Sometimes Monday nights are just not a good time to study, and Q&A promises to be less hilarious than it usually is. In such circumstances, the only thing to do is pop down to the Phoenix to catch a Bootleg session. It’s something of a Canberra institution and one that is well worth exploring. Just make sure you wear shoes comfortable enough to stand in as it can be quite crowded. On the 6th, the Phoenix played host to a Melbourne band (comprised of Canberra deserters) by the name of Kingston Crown. Local group Lavers (there’s no ‘The’ … we checked) also popped in at the end.
Coming on well into the evening, Kingston Crown brought a funky, soulful vibe to the stage with a well-balanced mix of covers and originals. Kenny Berthelot’s Stevie Wonder-inspired vocals were a particular strength and the band managed to maintain a refreshing sense of variety throughout the set. Lead guitarist Craig Kemp, nicely matched by drummer Rick Berry, demonstrated fantastic versatility in a couple of solos which also featured his waist-length mane. The biggest disappointment was probably the couple of inaudible solos from the keyboard. That aside, the sound was generally well done with a relatively good balance between the vocals and instruments. The whole effect may have been slightly too loud but it was certainly not unpleasant. They even managed to get the crowd involved and it was quite difficult to see the stage from the back of the pub due to the waving arms.
Phoenix regulars Lavers followed up with a slightly more relaxed feel. Originally a duo comprised of brothers Dominic and Sebastian Lavers, they have recently added drummer Matt Barnes and bassist Chris Law to the group. Unfortunately, this comes across on stage and the band as a whole lacks cohesion. Indeed, it sometimes seems as if the band is working in two different styles. Dominic Laver’s vocals have a lovely lightness to them, particularly in the upper register, and the way in which he deals with the high passages evokes a gentler alternative-folk feel. Perhaps unfortunately, the rest of the band, particularly Barnes, seem to want to explore the heavier potential in the songs and develop more of a rock feel. In places where the vocals drop out and the instrumentals can cut lose, the result is highly enjoyable. When they try and create a build underneath the vocal line, the intensity in the instrumentals isn’t matched and it is slightly unsatisfactory.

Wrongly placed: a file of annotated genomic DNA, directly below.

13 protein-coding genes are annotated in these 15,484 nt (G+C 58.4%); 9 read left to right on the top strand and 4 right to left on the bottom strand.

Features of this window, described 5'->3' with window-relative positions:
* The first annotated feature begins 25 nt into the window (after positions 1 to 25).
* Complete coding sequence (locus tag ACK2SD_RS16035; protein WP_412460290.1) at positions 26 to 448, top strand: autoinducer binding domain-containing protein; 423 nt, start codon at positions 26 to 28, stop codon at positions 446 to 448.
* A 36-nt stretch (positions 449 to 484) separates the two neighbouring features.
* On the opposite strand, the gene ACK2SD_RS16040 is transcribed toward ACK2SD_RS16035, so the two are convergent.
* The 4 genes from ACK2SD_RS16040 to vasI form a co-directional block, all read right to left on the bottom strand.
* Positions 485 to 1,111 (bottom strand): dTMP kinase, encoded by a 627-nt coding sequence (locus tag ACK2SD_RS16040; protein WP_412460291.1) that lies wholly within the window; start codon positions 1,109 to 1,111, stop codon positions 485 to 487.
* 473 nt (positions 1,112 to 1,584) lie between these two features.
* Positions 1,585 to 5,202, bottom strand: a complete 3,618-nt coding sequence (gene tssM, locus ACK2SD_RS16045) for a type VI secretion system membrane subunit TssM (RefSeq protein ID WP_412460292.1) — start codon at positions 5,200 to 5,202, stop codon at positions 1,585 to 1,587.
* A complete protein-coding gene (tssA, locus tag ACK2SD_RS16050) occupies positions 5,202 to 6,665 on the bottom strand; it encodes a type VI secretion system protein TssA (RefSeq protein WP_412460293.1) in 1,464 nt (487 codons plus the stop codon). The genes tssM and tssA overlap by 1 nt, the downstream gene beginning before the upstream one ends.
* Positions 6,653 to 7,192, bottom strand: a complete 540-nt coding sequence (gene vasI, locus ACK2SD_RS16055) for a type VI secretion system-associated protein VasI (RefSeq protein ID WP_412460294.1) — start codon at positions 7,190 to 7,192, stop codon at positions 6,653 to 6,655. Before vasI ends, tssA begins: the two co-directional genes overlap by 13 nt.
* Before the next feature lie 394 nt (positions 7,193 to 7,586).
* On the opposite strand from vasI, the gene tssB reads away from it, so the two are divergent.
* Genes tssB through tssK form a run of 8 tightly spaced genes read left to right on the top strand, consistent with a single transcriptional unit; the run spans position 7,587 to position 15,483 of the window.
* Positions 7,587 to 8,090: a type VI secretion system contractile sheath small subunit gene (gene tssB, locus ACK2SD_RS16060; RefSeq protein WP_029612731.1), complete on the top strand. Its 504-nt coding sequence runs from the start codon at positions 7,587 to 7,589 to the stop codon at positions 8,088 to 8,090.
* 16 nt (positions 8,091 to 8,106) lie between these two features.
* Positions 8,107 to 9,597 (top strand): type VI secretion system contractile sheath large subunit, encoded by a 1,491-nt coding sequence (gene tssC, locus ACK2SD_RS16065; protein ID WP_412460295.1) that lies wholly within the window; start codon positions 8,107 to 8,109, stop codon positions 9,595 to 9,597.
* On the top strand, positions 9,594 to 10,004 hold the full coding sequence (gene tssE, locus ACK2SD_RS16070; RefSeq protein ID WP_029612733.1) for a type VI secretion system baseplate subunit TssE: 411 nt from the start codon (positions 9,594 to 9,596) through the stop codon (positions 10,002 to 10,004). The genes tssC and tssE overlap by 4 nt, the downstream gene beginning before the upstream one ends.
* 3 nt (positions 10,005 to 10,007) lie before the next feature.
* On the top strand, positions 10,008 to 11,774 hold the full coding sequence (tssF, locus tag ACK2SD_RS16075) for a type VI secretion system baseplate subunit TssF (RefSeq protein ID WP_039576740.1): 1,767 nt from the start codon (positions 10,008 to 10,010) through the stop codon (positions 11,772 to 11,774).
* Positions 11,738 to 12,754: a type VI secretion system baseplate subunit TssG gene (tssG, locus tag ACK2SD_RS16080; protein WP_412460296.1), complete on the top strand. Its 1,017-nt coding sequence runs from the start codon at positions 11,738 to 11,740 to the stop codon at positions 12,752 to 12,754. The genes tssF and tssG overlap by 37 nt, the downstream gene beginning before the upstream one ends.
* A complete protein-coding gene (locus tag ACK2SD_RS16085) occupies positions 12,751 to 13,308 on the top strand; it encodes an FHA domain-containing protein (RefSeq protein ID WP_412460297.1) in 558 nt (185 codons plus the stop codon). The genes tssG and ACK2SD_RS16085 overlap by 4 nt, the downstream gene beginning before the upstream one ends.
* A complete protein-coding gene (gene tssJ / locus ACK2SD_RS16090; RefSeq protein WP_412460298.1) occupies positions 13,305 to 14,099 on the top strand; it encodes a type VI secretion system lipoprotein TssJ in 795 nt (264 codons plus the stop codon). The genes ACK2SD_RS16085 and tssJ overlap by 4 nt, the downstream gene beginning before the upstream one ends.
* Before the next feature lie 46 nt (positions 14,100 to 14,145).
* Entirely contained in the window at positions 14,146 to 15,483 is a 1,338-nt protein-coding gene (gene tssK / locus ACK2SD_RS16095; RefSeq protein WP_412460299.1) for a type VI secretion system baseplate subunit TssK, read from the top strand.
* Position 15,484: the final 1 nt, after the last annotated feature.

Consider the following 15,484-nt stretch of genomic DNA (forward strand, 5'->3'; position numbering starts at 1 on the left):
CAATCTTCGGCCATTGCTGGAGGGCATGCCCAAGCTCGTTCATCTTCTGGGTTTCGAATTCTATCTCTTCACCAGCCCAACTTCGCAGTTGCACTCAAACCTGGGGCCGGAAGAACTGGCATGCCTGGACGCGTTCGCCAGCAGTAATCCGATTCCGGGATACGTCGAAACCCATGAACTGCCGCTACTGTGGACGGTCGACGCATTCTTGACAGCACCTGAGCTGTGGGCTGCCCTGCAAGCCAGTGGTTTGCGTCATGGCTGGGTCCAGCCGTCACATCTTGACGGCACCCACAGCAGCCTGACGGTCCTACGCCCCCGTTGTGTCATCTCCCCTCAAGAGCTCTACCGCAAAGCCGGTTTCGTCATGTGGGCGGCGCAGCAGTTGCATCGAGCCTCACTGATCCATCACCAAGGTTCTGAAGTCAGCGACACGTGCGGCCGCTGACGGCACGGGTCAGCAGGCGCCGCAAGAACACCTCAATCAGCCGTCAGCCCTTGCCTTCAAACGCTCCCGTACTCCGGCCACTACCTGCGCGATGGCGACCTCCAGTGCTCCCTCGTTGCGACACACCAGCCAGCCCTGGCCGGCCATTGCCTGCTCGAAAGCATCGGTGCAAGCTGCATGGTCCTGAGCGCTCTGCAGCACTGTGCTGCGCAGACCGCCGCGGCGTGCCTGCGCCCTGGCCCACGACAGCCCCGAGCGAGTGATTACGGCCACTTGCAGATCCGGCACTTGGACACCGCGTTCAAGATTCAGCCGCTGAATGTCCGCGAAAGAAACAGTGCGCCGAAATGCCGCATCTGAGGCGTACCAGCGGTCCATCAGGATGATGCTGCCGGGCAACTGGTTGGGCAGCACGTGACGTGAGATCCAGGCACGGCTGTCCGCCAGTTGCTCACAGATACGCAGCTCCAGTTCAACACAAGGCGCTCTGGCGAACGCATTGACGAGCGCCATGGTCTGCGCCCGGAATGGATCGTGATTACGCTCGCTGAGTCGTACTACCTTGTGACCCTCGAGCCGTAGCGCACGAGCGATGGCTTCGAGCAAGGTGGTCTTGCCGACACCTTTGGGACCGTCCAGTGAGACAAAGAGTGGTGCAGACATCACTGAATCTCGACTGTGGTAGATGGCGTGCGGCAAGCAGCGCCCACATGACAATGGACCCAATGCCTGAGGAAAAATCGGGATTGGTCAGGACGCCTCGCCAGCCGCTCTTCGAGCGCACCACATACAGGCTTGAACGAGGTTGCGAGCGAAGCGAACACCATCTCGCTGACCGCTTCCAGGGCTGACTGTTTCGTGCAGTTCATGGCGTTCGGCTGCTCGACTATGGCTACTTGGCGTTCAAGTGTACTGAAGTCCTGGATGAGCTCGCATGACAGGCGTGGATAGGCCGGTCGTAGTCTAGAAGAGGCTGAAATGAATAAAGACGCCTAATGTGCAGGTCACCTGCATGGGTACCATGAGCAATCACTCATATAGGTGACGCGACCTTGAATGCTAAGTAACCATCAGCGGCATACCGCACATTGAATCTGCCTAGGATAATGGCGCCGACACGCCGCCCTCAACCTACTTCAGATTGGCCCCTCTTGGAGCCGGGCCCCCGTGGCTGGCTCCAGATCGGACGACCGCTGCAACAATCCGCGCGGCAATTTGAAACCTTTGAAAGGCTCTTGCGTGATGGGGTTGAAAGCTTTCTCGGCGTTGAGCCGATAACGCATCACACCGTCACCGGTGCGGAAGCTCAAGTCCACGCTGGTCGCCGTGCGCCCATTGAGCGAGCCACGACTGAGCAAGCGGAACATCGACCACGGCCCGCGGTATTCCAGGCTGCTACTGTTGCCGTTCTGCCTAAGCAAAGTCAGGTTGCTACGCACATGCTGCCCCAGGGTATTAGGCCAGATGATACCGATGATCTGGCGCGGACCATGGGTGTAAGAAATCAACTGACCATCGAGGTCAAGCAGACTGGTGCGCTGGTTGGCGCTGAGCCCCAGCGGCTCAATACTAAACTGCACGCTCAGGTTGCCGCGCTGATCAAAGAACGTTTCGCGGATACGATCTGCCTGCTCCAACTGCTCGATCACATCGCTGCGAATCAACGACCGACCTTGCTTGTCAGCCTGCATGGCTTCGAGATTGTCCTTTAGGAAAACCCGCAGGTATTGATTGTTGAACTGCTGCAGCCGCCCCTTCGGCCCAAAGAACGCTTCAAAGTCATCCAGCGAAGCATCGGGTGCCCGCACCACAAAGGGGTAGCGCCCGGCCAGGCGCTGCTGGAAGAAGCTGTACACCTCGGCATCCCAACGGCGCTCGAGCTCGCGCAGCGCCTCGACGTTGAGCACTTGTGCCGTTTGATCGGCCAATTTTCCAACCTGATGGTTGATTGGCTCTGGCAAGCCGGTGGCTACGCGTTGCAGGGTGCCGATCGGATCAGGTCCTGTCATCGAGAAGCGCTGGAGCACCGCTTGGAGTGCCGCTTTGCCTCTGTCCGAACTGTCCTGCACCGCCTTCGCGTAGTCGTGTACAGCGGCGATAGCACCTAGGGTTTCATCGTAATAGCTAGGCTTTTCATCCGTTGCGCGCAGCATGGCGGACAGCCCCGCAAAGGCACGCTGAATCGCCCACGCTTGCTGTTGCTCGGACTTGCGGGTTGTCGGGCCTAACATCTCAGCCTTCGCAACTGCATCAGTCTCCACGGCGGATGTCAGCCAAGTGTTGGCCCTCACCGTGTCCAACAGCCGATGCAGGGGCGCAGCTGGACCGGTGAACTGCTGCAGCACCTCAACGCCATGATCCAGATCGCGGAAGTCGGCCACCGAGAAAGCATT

Despite these issues, both performances were thoroughly enjoyable and that Monday night was an example of the bootlegs at their best – wild, entertaining and musically engaging. And when they’re good, they’re worth seeing.
We acknowledge the Ngunnawal and Ngambri people, who are the Traditional Custodians of the land on which Woroni, Woroni Radio and Woroni TV are created, edited, published, printed and distributed. We pay our respects to Elders past and present and emerging. We acknowledge that the name Woroni was taken from the Wadi Wadi Nation without permission, and we are striving to do better for future reconciliation.